Neal Curtis' article, "'Customer' isn't always right: market model could lead to disaster" (4 March), strikes me as a quaintly hysterical response to the need for universities to accept that they operate in a market economy and that the relationship between student customers and institutional suppliers of education is changing rapidly.
Treating students as customers is not about "dumbing down" or being cowed into passing students who should be failed - something I have never encountered in nearly 30 years of work in higher education. It relates to all aspects of student interaction with their institutions - they consume accommodation, refreshment, facilities and advice. All universities must focus on the "hygiene factors" related to delivering these services to ensure that students get the best experience and value for money.
It is a non sequitur to suggest that this approach necessarily translates into not being able to send students to the library to do basic research because they expect tutors to hand them everything they need on a plate. The student-as-customer no more pays a tutor to "do their learning for them" than someone who joins Weight Watchers can be said to have paid that organisation to ensure that they lose weight.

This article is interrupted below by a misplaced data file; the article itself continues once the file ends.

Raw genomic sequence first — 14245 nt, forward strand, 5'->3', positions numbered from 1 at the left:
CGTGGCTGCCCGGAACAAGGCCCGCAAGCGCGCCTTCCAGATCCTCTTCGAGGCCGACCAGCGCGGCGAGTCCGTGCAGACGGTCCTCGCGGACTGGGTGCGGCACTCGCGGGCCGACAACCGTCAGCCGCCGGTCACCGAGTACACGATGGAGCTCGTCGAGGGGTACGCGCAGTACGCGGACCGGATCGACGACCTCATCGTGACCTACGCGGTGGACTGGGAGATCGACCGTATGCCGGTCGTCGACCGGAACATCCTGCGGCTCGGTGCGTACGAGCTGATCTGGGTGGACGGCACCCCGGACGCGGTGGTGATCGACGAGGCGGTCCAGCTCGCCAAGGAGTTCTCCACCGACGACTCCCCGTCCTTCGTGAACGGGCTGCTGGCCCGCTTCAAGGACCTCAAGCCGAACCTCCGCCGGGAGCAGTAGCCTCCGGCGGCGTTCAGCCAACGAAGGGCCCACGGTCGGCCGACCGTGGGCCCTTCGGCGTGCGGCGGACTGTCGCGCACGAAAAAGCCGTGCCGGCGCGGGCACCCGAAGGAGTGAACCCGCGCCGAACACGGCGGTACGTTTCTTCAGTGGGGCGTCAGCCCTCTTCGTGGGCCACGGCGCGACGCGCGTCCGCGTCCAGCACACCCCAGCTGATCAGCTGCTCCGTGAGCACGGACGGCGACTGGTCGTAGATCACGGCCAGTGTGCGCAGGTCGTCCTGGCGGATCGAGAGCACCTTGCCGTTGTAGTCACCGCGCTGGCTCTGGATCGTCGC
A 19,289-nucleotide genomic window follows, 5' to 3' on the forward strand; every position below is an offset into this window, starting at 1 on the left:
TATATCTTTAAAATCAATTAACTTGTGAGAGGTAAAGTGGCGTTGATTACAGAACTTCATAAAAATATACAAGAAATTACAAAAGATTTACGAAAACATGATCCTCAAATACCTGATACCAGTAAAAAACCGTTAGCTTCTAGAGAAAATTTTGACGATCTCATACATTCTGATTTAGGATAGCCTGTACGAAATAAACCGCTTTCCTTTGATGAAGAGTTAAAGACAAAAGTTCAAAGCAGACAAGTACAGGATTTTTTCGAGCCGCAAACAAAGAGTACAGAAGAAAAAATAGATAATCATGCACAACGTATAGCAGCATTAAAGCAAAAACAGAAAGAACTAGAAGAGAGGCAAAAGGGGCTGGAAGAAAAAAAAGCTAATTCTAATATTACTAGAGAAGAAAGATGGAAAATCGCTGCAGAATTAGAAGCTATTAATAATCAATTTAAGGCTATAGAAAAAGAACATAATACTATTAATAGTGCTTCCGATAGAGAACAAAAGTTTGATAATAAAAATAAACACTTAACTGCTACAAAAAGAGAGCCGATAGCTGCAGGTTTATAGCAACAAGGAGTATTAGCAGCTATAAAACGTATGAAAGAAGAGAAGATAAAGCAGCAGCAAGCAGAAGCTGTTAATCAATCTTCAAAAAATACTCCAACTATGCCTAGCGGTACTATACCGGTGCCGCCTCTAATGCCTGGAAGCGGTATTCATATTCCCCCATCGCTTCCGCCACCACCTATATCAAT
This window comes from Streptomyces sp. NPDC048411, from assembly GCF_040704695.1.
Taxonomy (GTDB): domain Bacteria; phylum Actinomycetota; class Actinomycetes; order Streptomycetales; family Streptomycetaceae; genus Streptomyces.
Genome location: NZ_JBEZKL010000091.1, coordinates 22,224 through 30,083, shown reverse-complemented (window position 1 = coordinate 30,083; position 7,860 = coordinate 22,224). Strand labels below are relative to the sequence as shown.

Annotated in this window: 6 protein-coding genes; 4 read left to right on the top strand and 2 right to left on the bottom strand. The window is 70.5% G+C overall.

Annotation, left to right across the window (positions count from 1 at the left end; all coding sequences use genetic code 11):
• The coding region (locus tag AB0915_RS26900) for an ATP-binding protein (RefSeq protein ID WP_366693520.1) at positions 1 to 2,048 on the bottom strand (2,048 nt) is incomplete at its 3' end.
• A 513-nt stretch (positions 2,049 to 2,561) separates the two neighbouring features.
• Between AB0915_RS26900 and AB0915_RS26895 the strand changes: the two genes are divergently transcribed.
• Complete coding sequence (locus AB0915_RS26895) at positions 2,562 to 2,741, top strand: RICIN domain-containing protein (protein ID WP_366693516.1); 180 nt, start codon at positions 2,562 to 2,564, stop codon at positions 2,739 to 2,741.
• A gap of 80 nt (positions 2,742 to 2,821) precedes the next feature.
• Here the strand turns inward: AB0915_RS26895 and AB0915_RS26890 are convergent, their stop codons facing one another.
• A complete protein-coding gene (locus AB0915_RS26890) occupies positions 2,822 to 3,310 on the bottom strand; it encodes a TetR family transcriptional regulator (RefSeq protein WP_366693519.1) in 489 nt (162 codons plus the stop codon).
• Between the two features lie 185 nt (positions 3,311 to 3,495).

Treating students as customers is not a threat to academic freedom or rigour. What it means is prioritising students' learning needs over the other research or professional activities that members of academic staff may wish to pursue. Selective institutions may be fearful of this, but recruiting institutions have lived with it for many years and found the right balance.
Mike Molan, Executive dean, Faculty of Arts and Human Sciences, London South Bank University.